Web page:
(Spoiler Alert if you haven’t finished book 5)
Aubrey Fitzwilliam is considered a renegade and traitor in his own land. instead of seeking to right this problem he chooses to track down his enemy Dr Mordecai Tremaine. To do this he ventures deep into the heart of enemy territory and finally has Tremaine in his crosshairs. Things seldom go smoothly for Aubrey though and what he uncovers at Tremaine’s base leaves him wondering and very worried. He has known for a while that his enemy was seeking immortality and that the path to that is a bloody one, but what Tremaine appears to be doing to attain his goal leaves Aubrey’s blood running cold.
A terrifying combination of electrical science and cutting edge but soul shattering magic seems destined to bring the world far closer to destruction than most people realise. Only Aubrey appears to grasp what is going on and how much is at stake.To stop Tremaine may cost Aubrey the very life he fought so long to save. Fortunately Aubrey isn’t alone.
Wow, what a way to end a series.
I feel I should warn you I may gush a little here but this is the final book in this series so I am going to talk about the things I loved about these books.
Aubrey, for all his ability is a very thoughtful and moral character, though he is in no way perfect. He doesn’t always know the answer but he always tries. He stands for what he believes and does what needs to be done without much thought about personal accolades, he just doesn’t want to let his friends or family down.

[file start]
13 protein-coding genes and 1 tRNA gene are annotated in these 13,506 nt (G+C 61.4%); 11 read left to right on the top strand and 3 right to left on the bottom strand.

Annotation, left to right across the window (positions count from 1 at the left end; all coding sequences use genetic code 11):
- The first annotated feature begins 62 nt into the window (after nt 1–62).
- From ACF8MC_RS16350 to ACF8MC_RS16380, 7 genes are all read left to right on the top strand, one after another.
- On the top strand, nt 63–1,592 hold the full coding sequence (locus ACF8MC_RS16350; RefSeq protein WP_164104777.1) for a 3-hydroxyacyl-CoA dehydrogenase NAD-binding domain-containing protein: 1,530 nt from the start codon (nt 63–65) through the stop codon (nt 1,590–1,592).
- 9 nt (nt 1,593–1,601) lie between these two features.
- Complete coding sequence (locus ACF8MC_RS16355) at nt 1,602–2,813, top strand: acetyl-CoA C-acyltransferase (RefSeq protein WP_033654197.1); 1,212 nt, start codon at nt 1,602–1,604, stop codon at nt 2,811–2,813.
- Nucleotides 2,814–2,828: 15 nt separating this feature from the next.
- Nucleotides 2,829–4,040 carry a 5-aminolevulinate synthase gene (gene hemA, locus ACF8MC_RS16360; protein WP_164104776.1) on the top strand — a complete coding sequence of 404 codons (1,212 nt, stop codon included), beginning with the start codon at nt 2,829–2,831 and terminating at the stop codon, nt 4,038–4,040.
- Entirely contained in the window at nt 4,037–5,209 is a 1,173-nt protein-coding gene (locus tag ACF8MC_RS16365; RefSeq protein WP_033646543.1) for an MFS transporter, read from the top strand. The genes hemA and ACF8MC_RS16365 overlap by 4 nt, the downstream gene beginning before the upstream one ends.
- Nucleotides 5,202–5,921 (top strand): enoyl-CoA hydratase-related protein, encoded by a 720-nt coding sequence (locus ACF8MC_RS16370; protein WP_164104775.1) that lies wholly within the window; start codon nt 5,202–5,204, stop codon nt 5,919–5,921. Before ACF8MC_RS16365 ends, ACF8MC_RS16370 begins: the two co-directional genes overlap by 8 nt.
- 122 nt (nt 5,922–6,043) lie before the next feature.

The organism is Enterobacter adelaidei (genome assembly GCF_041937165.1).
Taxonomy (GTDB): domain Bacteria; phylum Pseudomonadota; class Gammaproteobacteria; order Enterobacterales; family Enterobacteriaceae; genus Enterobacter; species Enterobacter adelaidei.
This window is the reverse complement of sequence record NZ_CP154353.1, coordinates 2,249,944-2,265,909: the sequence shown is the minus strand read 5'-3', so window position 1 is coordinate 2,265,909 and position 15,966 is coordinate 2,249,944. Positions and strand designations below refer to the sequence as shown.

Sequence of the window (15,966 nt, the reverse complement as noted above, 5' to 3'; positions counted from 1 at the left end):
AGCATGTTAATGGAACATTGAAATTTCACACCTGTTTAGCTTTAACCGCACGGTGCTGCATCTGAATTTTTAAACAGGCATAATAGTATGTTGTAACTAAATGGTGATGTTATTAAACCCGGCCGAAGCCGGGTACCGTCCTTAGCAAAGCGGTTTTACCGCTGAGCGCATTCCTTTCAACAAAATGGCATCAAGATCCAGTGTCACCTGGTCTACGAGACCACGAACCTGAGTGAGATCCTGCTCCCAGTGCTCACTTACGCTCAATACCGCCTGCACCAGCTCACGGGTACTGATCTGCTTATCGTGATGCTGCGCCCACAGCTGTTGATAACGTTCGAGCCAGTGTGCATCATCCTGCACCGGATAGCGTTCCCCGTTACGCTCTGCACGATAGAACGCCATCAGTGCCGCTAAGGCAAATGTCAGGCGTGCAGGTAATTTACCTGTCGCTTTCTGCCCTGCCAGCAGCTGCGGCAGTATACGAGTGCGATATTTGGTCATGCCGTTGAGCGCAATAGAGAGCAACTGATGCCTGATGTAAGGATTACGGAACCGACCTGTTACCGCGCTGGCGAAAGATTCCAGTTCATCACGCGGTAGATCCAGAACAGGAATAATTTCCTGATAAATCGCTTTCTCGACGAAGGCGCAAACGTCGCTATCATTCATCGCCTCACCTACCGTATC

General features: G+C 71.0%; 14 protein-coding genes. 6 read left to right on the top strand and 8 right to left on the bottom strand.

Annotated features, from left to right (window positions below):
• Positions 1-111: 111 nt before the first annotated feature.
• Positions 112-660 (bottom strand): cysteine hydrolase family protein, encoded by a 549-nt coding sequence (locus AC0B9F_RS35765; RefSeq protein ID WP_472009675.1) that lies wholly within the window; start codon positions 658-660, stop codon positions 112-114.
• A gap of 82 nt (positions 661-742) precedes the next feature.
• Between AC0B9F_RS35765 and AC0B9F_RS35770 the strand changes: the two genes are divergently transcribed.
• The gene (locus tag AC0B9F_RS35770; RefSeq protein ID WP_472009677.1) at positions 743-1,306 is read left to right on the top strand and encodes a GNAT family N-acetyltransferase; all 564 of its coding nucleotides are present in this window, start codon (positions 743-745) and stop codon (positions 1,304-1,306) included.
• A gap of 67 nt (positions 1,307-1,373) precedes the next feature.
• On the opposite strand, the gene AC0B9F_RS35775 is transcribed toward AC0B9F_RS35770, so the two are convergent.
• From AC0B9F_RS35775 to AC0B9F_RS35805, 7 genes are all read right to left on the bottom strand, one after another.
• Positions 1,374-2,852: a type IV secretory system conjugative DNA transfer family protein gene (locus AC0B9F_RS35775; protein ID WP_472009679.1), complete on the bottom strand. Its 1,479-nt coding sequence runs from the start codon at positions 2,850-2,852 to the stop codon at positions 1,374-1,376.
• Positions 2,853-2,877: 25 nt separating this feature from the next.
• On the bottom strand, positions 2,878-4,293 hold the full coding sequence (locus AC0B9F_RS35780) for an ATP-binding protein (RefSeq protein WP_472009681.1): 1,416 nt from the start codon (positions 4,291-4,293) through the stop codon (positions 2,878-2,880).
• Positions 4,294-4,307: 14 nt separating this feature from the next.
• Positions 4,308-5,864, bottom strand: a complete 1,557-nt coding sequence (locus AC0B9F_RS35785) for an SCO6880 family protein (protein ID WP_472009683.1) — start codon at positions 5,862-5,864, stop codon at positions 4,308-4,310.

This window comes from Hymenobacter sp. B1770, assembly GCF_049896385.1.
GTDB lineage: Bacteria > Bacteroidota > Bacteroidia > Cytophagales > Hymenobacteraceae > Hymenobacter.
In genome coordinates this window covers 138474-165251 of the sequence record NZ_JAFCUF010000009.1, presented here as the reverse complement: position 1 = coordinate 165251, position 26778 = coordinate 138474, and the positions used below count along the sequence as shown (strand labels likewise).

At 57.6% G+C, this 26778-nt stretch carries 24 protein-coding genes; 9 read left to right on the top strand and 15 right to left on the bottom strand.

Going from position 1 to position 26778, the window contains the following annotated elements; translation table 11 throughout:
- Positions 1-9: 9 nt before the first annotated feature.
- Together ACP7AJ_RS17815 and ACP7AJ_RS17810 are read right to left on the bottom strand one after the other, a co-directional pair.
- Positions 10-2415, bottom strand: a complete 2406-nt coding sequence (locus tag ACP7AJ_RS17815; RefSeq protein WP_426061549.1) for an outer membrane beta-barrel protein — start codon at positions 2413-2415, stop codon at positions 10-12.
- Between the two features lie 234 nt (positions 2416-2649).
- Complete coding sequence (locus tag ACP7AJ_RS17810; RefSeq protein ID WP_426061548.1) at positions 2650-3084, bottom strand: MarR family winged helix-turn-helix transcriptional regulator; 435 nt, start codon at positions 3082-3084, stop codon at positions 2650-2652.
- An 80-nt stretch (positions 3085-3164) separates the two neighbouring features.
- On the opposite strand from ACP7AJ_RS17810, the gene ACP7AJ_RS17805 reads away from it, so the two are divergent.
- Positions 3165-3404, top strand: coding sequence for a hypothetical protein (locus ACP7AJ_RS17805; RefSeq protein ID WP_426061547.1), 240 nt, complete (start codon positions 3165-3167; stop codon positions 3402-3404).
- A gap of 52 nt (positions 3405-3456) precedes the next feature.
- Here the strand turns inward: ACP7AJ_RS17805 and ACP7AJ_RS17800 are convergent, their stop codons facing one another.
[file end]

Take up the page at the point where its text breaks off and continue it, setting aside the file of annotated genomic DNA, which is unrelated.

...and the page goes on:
George is a wonderful counterpoint to Aubrey, in so many ways. He is in no way considered less by Aubrey because he has no magic, like a true friend Aubrey sees George’s strengths and abilities and he values his friend for them.
Caroline is a wonderful character. She is strong, smart and thoroughly enjoyable to read about, though like her friends she is in no way perfect. It is a real pleasure to find stories where the girls are strong of mind, will and ability. Where they are able to go toe to toe with the boys and in a manner that is indicative of equals. Caroline doesn’t need magic to stand side by side with Aubrey she just needs to be herself. In addition I’d like to mention the suffragette movement in these books. It never seemed preachy to me and I think that is a credit to Pryor and the way he developed and wrote Caroline, Lady Rose and Sophie.
Dr Mordecai Tremaine is all about power and self. He is not a character we ever like or even really understand, but as Aubrey tries to do just that, he comes to know more about himself. This really works on two levels; the character development of Aubrey and in giving texture to the story as a whole.
These were the first steampunk novels I bought and I love them. I found myself totally immersed in the world Pryor created; the depth of character and a story wonderfully balanced with action, espionage, humour and humanity. These books are filled with light and shade. The labyrinthine layers to Tremaine’s plotting may have gotten confusing, clunky or even obvious in another’s hand, but Pryor never allows it to get that way. Cleverly and seemingly effortlessly (though I am sure it wasn’t) he weaves complex pieces together producing a fascinating and addictive read. I think I am going to miss these characters.
A Bug in a Book review
by Kylie Calwell